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Two Jewish scientists win Nobel Prize for medicine

JTA

October 4, 2011 | 4:30 pm

Dr. Bruce Beutler is acknowledged by colleagues after being introduced as one of the recipients of the 2011 Nobel Price in Medicine at the University of Texas Southwestern Medical Center in Dallas, Texas, Oct. 4. Photo by REUTERS/Tim Sharp

Dr. Bruce Beutler is acknowledged by colleagues after being introduced as one of the recipients of the 2011 Nobel Price in Medicine at the University of Texas Southwestern Medical Center in Dallas, Texas, Oct. 4. Photo by REUTERS/Tim Sharp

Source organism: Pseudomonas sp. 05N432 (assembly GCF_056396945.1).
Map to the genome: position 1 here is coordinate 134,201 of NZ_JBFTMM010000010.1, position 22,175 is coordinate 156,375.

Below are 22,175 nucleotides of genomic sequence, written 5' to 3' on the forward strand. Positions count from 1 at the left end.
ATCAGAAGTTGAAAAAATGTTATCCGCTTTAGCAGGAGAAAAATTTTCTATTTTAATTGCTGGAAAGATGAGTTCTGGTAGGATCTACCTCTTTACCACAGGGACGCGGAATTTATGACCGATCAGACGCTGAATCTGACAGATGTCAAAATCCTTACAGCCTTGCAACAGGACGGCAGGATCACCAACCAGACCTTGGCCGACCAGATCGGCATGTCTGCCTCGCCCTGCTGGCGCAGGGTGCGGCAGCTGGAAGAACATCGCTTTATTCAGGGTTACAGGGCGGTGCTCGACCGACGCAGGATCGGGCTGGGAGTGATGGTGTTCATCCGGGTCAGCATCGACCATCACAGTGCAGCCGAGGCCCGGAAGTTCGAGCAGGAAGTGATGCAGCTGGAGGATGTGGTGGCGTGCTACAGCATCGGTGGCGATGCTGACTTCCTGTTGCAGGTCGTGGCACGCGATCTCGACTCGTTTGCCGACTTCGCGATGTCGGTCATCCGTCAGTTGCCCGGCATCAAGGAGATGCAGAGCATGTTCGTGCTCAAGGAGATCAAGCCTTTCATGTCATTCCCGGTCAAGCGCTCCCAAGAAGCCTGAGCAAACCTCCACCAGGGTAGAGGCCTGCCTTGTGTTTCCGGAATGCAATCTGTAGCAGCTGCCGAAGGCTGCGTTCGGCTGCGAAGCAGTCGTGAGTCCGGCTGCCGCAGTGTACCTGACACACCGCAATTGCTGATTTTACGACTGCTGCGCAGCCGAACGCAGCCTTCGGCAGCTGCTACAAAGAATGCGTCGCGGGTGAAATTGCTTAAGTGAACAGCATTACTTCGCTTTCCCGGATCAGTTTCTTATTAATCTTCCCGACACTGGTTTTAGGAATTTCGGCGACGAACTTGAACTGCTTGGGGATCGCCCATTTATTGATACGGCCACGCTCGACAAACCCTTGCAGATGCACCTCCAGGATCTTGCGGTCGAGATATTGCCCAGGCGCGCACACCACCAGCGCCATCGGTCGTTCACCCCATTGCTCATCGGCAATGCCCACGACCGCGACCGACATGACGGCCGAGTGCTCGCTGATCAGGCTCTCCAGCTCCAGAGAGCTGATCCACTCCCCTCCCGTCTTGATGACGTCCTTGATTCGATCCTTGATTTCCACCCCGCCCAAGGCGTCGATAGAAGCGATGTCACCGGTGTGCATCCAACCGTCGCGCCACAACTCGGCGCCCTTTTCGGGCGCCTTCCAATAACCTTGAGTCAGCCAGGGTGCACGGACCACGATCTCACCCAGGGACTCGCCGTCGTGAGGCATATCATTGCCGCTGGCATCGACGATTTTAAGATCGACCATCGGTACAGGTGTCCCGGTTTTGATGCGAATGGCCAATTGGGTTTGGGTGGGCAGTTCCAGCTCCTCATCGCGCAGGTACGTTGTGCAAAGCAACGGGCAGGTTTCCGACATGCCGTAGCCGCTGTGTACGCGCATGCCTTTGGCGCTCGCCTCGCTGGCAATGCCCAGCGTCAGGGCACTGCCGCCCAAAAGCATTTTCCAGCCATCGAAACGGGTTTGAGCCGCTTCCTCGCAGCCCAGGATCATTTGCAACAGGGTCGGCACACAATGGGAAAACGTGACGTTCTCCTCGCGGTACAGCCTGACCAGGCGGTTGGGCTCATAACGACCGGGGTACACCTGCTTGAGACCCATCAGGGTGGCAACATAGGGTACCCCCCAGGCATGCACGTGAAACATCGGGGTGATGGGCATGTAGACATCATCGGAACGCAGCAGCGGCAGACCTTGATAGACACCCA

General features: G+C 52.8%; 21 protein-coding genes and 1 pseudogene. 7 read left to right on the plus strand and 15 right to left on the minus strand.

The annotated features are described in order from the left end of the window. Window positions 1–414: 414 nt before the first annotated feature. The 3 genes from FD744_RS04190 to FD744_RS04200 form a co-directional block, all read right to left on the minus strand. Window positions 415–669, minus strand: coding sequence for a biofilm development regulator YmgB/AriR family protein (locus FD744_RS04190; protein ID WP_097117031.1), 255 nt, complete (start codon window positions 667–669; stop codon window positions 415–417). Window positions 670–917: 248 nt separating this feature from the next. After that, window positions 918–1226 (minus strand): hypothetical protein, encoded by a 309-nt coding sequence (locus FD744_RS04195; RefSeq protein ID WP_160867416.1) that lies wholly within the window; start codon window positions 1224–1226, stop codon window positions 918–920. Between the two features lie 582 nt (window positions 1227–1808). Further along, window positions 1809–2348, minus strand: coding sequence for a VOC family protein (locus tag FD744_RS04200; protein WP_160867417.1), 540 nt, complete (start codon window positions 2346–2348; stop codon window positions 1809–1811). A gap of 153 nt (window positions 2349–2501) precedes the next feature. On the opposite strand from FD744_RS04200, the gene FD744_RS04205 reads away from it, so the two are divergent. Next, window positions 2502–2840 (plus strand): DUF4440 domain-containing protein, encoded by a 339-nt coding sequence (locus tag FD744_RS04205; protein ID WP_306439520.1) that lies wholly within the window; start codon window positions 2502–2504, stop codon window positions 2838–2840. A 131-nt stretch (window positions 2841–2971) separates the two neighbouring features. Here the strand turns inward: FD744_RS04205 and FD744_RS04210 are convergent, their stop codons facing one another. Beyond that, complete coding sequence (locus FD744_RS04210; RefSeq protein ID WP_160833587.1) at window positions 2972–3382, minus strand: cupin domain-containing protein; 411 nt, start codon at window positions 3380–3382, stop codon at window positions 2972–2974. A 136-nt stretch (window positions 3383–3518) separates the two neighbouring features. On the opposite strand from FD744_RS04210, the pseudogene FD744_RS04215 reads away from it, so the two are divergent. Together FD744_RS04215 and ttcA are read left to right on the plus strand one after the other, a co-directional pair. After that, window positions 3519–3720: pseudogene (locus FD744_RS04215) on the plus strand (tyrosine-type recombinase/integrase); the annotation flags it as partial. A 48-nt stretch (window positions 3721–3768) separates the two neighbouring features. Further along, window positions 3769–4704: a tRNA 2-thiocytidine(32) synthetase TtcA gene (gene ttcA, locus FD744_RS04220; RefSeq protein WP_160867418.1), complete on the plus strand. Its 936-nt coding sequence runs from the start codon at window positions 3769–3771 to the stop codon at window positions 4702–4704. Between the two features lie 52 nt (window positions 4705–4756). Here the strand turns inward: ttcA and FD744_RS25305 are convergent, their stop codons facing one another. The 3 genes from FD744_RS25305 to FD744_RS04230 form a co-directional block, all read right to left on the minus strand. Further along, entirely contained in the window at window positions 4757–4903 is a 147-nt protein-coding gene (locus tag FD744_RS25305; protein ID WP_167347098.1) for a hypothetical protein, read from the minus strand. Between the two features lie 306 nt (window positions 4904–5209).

The Nobel Prize for medicine reportedly was awarded to two Jewish scientists, Ralph Steinman and Bruce Beutler.

The prize was given Monday for discoveries on the immune system, Israel National News reported. Half was awarded to Steinman, with the other half to be split between Beutler and biologist Jules Hoffman.

Steinman will receive the prize posthumously; he died three days before the Nobel committee made the announcement. Though he was diagnosed with pancreatic cancer four years ago, Steinman was able to prolong his life by using new dendritic cell-based immunotherapy—the same discovery for which he was awarded the prize.

Only living scientists typically are considered by the Nobel committee, but because its members were unaware of Steinman’s death when the winning names were released, no substitution winner will be announced.

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